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War is a heavy theme at Tribeca

This year's festival includes documentaries dealing with a soldier in Iraq and the killing of an Afghan taxi driver.

March 13, 2007|A Times staff writer

Retaining its distinctly international flavor, this year's Tribeca Film Festival in New York is once again heavy with documentaries that deal unflinchingly with Iraq, Afghanistan, Iran and Lebanon, provide uplifting looks at the worlds of kids who compete at Lincoln Center's Essentially Ellington Festival and detail a spirited group of orphans whose parents died of AIDS.

Prominent among the documentaries competing when the April 25 through May 6 festival gets underway is "I Am an American Soldier: One Year in Iraq With the 101st Airborne." Directed by British filmmaker John Laurence, the movie follows soldiers from the elite division for 14 months, from training through deployment and home again.

Alex Gibney's "Taxi to the Dark Side," described as a "documentary murder mystery," looks at U.S. policy by examining the death of an Afghan taxi driver from injuries inflicted by U.S. troops.

An entry from Britain, "A Slim Peace," shows the discovery through the shared experience of a weight-loss program that a group of Israeli, Palestinian and Bedouin women along with American settlers from the West Bank have more in common than they would have imagined.

Documentaries also include "Pete Seeger: The Power of Song," with Bob Dylan and Bruce Springsteen attesting to the enduring influence of the folk artist. With compelling game footage and personal stories, Michael Apted's "The Power of the Game" illuminates soccer's powerful influence on the world.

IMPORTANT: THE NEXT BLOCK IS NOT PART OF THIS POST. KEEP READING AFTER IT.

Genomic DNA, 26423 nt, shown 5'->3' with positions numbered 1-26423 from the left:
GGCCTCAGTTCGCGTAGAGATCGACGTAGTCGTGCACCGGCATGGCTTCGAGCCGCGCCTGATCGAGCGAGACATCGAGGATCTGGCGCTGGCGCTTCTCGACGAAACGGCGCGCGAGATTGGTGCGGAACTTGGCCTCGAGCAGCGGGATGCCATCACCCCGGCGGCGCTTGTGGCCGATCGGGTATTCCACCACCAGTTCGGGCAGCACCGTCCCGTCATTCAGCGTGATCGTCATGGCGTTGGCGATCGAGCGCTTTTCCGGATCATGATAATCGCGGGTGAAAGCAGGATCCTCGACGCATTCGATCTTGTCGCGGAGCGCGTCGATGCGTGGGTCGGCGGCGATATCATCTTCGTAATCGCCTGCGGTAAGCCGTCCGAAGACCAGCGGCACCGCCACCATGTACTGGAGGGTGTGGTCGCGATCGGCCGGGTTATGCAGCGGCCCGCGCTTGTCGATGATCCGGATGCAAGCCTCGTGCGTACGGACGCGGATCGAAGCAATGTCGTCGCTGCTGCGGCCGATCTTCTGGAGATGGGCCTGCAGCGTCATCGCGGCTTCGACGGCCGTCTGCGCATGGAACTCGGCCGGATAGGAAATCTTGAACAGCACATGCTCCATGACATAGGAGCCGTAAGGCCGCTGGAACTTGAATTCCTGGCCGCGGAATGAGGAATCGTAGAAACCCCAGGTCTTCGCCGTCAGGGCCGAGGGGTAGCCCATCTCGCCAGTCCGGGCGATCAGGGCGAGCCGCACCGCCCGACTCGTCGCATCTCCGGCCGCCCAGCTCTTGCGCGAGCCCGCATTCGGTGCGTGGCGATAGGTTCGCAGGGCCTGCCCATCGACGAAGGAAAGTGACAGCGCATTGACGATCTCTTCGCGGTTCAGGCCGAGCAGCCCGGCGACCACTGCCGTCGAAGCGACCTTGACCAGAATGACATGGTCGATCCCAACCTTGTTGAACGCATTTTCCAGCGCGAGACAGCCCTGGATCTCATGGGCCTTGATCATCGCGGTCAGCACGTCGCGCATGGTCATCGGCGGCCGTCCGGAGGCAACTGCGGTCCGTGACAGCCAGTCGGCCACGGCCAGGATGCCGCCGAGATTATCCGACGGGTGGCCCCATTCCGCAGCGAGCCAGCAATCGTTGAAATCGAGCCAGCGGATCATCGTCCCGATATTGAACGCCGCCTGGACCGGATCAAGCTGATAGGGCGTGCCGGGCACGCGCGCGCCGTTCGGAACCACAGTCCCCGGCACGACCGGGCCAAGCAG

Among the features, "The Killing of John Lennon" uses lines taken from Mark David Chapman's journal in its chilling depiction of the days leading up to their fateful encounter outside Lennon's apartment building in New York.

Ben Kingsley plays an alcoholic hit man forced into recovery and a job at a mortuary in John Dahl's "You Kill Me." French director Patrice Leconte probes the meaning of friendship with "My Best Friend," which centers on an indifferent art dealer challenged to come up with a single friend or forfeit a valuable vase.

Zak Penn delivers "The Grand," a mockumentary about the world of poker that stars Woody Harrelson as an heir hoping to hang onto his father's casino by winning the Grand Championship of Poker.

For the complete lineup, visit www.tribecafilmfestival.org.

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